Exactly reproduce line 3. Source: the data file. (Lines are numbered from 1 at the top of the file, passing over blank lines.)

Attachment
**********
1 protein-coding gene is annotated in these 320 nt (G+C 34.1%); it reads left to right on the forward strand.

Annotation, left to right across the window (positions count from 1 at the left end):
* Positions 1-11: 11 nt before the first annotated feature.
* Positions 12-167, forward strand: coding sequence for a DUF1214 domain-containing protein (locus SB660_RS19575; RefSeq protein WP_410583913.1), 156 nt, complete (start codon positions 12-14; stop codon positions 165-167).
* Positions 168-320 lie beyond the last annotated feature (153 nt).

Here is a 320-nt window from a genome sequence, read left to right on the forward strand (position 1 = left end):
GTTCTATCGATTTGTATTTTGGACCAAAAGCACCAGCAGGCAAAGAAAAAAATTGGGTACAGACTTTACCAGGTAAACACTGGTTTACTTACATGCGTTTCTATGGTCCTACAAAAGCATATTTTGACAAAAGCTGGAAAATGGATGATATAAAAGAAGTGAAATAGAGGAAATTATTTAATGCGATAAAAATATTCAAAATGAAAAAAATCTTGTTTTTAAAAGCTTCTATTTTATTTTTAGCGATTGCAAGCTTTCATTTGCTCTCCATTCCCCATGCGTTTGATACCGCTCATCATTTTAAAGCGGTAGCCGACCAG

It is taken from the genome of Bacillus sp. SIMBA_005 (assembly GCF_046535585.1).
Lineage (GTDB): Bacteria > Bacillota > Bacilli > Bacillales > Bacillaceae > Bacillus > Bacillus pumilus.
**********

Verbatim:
* Positions 1-11: 11 nt before the first annotated feature.